Details of SWIFT cyber thefts emerge and point to authentication process failures

12 Dec 2016

  • Details emerge of continued attacks on SWIFT transfers 

  • Letter sent to participant banks in November 2016

  • Mandatory standards to be published in March 2017

 

Source: Banking Technology

 

Summary: Since the high-profile Bangladesh attack early in 2016, SWIFT transfers continue to be subject to fraud. SWIFT has stated that mandatory customer security standards are to be published in March 2017.

 

 

Point of View

Details about both high profile and less well publicised attacks across the SWIFT network are emerging. The $81m loss suffered by the Bangladesh central bank early in 2016 highlighted the reliance of the network on authentication procedures in the participating banks. In response, SWIFT is introducing mandatory standards for the banks as part of the Customer Security Programme. The standards are expected to be agreed and published by March 2017.

 

According to the Reuters report, the head of SWIFT’s Customer Security Programme stated that since the Bangladesh attack “banks have been hit with a "meaningful" number of attacks - about a fifth of them resulting in stolen funds”. The Bangladesh attack is reported to be the compromise of simple authentication credentials leading to a malware infection. Reports suggest that SWIFT does not mandate the use of strong two-factor authentication and has been slow to publish requirements. There does not appear to be detailed public information on what specific actions and countermeasures will be required when the new standards arrive.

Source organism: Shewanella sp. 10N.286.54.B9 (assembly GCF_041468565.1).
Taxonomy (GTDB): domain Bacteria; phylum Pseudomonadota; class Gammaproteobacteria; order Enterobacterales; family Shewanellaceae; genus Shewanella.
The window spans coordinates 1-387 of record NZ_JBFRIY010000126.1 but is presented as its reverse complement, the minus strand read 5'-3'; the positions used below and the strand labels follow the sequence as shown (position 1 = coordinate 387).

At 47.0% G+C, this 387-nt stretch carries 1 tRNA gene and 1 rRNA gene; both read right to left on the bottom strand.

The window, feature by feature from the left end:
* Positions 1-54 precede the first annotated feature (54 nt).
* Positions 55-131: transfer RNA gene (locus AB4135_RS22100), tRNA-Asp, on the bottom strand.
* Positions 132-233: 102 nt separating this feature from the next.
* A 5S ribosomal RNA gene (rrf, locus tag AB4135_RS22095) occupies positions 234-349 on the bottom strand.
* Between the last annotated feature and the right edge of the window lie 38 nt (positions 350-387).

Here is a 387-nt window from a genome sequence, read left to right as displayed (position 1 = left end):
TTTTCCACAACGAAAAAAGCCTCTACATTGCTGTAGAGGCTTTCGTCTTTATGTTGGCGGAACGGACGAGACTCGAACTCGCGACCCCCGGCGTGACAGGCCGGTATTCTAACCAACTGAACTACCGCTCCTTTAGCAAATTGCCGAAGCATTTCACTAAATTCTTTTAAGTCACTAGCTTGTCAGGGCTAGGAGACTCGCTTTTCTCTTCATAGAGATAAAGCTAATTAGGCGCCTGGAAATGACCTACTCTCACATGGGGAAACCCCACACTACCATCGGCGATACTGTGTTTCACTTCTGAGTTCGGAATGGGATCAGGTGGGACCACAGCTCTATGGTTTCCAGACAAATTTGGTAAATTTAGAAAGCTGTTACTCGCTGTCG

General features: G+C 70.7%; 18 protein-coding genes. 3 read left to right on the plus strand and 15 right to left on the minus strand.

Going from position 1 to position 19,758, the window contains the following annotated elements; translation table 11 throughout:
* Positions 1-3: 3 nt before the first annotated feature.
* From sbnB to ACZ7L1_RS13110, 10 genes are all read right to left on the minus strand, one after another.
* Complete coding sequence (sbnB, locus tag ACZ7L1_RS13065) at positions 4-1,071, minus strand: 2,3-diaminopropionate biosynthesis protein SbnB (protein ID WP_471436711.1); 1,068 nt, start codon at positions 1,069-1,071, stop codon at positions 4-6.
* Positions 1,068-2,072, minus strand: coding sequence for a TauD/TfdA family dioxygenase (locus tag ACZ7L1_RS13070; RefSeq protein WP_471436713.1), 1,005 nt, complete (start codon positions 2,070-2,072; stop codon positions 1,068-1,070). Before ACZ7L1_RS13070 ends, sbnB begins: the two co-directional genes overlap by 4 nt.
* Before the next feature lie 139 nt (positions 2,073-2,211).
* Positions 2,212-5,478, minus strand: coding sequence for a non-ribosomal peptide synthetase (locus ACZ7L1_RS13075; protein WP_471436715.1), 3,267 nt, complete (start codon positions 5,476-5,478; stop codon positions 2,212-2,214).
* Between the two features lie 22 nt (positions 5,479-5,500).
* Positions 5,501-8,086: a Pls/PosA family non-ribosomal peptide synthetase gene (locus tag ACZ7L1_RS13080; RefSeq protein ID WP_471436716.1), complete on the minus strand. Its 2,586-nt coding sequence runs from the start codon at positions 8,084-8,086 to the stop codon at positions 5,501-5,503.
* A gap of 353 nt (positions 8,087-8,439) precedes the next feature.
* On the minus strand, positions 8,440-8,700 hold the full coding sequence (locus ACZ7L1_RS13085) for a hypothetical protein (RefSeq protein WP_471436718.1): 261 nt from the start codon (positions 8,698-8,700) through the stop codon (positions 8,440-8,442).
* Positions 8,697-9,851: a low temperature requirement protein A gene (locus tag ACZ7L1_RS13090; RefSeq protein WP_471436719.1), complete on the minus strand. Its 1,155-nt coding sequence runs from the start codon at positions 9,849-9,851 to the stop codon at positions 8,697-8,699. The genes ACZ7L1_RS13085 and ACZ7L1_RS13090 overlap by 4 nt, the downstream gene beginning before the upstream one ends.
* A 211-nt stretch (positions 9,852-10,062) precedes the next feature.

Unlike retail card payments networks, which publish security requirements through PCI, SWIFT is a relatively opaque organisation. The failure to bring in suitable standards illustrates that openness is important to ensure that security is scrutinised by the widest possible community.

 

 

Implications

The continued attacks, and relative lack of transparency, erode trust in what is effectively a monopolistic supplier of inter-bank payments. The nature of the attacks illustrates the need to treat authentication and cybersecurity as an on-going project, subject to continuous monitoring and renewal.

 

Although the scale of SWIFT is unlikely to mean significant change in the short term, this situation may present potential competitors with a narrative with which to gain additional exposure. For example, a blockchain based approach, such as from Ripple, shows how transparency can be built into the service proposition.

 

 

The opinions and views expressed in this publication are those of the authors exclusively and do not purport to reflect the opinions, views or official policy position of AusPayNet or its members.

 

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